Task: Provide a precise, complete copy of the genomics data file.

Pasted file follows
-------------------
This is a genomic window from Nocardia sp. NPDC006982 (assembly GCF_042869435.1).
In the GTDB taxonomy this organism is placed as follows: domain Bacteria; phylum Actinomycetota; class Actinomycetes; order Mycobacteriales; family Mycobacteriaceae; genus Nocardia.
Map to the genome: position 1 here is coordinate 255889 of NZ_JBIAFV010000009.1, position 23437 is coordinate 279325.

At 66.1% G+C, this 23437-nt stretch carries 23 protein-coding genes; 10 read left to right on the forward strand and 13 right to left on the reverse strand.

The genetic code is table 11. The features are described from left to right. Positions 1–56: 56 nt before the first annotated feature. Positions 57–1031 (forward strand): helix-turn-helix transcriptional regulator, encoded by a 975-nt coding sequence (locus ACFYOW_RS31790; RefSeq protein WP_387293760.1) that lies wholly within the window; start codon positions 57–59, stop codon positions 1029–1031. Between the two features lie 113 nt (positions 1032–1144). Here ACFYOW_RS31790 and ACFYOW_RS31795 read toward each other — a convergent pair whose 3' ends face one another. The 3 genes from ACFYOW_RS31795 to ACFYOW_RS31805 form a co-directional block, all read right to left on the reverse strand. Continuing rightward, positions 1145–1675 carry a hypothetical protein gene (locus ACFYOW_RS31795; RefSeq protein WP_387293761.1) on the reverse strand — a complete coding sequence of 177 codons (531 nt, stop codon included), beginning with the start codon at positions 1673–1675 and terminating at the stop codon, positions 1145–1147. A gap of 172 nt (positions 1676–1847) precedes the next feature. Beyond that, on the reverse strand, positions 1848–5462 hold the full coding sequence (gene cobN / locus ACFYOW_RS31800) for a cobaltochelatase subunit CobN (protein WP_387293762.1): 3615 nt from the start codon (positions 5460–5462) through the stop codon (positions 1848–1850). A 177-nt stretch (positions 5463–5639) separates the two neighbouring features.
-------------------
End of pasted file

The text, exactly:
This is a genomic window from Nocardia sp. NPDC006982 (assembly GCF_042869435.1).
In the GTDB taxonomy this organism is placed as follows: domain Bacteria; phylum Actinomycetota; class Actinomycetes; order Mycobacteriales; family Mycobacteriaceae; genus Nocardia.
Map to the genome: position 1 here is coordinate 255889 of NZ_JBIAFV010000009.1, position 23437 is coordinate 279325.

At 66.1% G+C, this 23437-nt stretch carries 23 protein-coding genes; 10 read left to right on the forward strand and 13 right to left on the reverse strand.

The genetic code is table 11. The features are described from left to right. Positions 1–56: 56 nt before the first annotated feature. Positions 57–1031 (forward strand): helix-turn-helix transcriptional regulator, encoded by a 975-nt coding sequence (locus ACFYOW_RS31790; RefSeq protein WP_387293760.1) that lies wholly within the window; start codon positions 57–59, stop codon positions 1029–1031. Between the two features lie 113 nt (positions 1032–1144). Here ACFYOW_RS31790 and ACFYOW_RS31795 read toward each other — a convergent pair whose 3' ends face one another. The 3 genes from ACFYOW_RS31795 to ACFYOW_RS31805 form a co-directional block, all read right to left on the reverse strand. Continuing rightward, positions 1145–1675 carry a hypothetical protein gene (locus ACFYOW_RS31795; RefSeq protein WP_387293761.1) on the reverse strand — a complete coding sequence of 177 codons (531 nt, stop codon included), beginning with the start codon at positions 1673–1675 and terminating at the stop codon, positions 1145–1147. A gap of 172 nt (positions 1676–1847) precedes the next feature. Beyond that, on the reverse strand, positions 1848–5462 hold the full coding sequence (gene cobN / locus ACFYOW_RS31800) for a cobaltochelatase subunit CobN (protein WP_387293762.1): 3615 nt from the start codon (positions 5460–5462) through the stop codon (positions 1848–1850). A 177-nt stretch (positions 5463–5639) separates the two neighbouring features.